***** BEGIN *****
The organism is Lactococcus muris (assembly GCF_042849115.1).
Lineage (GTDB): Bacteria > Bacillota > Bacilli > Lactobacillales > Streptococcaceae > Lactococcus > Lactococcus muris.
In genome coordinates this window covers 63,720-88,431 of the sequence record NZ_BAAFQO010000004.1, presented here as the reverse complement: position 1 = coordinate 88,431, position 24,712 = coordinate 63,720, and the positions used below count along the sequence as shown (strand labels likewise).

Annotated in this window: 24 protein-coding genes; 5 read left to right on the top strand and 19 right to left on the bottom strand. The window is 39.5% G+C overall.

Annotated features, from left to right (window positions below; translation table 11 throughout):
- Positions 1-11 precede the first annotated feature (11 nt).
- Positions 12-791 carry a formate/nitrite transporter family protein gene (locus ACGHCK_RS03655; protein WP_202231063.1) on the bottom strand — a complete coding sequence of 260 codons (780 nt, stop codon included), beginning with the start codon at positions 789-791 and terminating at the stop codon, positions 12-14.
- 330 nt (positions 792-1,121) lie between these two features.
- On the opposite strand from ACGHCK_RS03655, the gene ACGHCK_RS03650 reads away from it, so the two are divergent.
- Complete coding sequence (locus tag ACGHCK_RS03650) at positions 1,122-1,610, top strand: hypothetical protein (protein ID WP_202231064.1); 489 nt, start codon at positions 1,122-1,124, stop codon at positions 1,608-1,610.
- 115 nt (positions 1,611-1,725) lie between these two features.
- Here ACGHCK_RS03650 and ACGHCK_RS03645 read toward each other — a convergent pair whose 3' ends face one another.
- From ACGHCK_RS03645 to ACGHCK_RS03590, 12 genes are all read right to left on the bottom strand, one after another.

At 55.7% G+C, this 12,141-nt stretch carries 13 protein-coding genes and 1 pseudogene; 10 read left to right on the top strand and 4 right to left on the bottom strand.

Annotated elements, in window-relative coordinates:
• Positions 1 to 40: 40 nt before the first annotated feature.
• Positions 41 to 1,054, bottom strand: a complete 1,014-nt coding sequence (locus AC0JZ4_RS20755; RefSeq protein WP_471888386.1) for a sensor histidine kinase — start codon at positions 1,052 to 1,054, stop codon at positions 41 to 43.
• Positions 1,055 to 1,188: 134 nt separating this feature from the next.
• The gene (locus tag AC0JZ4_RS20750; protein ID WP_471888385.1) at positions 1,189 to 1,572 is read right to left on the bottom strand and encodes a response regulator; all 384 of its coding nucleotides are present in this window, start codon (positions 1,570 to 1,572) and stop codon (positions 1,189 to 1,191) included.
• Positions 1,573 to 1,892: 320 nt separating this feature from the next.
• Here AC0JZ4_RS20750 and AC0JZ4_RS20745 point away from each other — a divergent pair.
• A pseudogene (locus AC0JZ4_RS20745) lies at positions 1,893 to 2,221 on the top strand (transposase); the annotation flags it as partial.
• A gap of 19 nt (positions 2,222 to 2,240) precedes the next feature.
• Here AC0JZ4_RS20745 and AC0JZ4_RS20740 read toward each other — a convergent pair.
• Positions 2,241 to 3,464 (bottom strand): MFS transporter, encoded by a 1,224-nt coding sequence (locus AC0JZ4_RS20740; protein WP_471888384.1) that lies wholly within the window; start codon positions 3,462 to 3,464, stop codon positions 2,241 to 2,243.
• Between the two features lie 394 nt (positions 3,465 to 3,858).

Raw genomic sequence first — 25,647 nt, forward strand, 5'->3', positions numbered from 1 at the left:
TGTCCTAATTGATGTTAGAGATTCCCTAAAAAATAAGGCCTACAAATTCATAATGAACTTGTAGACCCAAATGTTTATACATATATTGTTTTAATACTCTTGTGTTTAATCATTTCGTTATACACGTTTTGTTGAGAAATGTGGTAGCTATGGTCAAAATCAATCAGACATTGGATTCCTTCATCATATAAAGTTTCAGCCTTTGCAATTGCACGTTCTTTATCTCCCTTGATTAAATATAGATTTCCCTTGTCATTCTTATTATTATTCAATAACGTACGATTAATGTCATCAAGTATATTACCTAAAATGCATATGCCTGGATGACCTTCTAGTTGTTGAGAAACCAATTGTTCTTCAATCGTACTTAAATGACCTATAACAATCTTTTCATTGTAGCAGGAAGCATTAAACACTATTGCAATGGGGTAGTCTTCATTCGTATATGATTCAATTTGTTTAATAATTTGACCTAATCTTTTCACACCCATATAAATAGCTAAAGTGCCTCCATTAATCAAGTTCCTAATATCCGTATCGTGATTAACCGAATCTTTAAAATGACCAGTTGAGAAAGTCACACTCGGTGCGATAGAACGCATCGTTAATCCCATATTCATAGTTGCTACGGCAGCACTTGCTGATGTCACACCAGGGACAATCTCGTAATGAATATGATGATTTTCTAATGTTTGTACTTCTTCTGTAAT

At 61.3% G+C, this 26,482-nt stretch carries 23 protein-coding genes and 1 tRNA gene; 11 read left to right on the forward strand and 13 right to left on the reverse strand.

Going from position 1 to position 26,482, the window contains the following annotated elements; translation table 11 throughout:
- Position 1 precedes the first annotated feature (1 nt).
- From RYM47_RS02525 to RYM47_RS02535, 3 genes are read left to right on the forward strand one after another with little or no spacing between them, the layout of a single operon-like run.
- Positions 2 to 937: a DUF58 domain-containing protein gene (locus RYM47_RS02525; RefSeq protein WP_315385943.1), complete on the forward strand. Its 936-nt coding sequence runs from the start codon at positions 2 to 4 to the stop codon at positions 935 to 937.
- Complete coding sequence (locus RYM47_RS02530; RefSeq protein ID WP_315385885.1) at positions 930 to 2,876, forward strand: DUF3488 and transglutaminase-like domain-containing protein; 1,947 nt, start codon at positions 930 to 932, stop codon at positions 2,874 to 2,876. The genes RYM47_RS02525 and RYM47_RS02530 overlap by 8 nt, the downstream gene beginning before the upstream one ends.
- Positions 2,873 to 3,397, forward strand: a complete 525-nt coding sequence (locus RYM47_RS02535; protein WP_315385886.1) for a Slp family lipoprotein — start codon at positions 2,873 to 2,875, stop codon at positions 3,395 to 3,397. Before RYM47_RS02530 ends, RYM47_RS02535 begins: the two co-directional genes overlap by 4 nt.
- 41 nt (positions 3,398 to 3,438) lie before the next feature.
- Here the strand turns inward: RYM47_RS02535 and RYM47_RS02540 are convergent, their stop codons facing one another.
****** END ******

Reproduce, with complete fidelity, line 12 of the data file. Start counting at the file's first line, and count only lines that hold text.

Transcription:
- Here ACGHCK_RS03650 and ACGHCK_RS03645 read toward each other — a convergent pair whose 3' ends face one another.